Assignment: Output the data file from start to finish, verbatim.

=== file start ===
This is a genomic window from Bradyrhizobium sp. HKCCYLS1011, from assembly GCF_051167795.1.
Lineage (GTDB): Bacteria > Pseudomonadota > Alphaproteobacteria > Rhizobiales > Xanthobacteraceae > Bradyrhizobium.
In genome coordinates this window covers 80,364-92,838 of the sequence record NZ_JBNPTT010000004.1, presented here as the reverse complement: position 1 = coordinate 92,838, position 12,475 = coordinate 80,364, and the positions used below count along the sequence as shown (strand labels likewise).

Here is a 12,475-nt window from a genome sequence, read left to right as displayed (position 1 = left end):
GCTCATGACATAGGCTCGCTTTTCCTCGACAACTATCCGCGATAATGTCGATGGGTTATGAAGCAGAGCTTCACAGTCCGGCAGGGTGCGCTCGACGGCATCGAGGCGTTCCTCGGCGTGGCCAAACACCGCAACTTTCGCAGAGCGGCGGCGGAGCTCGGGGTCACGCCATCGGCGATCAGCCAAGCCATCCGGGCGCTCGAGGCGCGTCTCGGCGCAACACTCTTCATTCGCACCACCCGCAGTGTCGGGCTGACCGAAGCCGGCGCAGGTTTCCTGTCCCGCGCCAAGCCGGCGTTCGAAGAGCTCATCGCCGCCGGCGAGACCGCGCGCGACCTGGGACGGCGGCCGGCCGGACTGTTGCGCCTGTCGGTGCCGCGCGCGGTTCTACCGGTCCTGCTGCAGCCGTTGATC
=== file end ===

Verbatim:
This is a genomic window from Bradyrhizobium sp. HKCCYLS1011, from assembly GCF_051167795.1.
Lineage (GTDB): Bacteria > Pseudomonadota > Alphaproteobacteria > Rhizobiales > Xanthobacteraceae > Bradyrhizobium.
In genome coordinates this window covers 80,364-92,838 of the sequence record NZ_JBNPTT010000004.1, presented here as the reverse complement: position 1 = coordinate 92,838, position 12,475 = coordinate 80,364, and the positions used below count along the sequence as shown (strand labels likewise).

Here is a 12,475-nt window from a genome sequence, read left to right as displayed (position 1 = left end):
GCTCATGACATAGGCTCGCTTTTCCTCGACAACTATCCGCGATAATGTCGATGGGTTATGAAGCAGAGCTTCACAGTCCGGCAGGGTGCGCTCGACGGCATCGAGGCGTTCCTCGGCGTGGCCAAACACCGCAACTTTCGCAGAGCGGCGGCGGAGCTCGGGGTCACGCCATCGGCGATCAGCCAAGCCATCCGGGCGCTCGAGGCGCGTCTCGGCGCAACACTCTTCATTCGCACCACCCGCAGTGTCGGGCTGACCGAAGCCGGCGCAGGTTTCCTGTCCCGCGCCAAGCCGGCGTTCGAAGAGCTCATCGCCGCCGGCGAGACCGCGCGCGACCTGGGACGGCGGCCGGCCGGACTGTTGCGCCTGTCGGTGCCGCGCGCGGTTCTACCGGTCCTGCTGCAGCCGTTGATC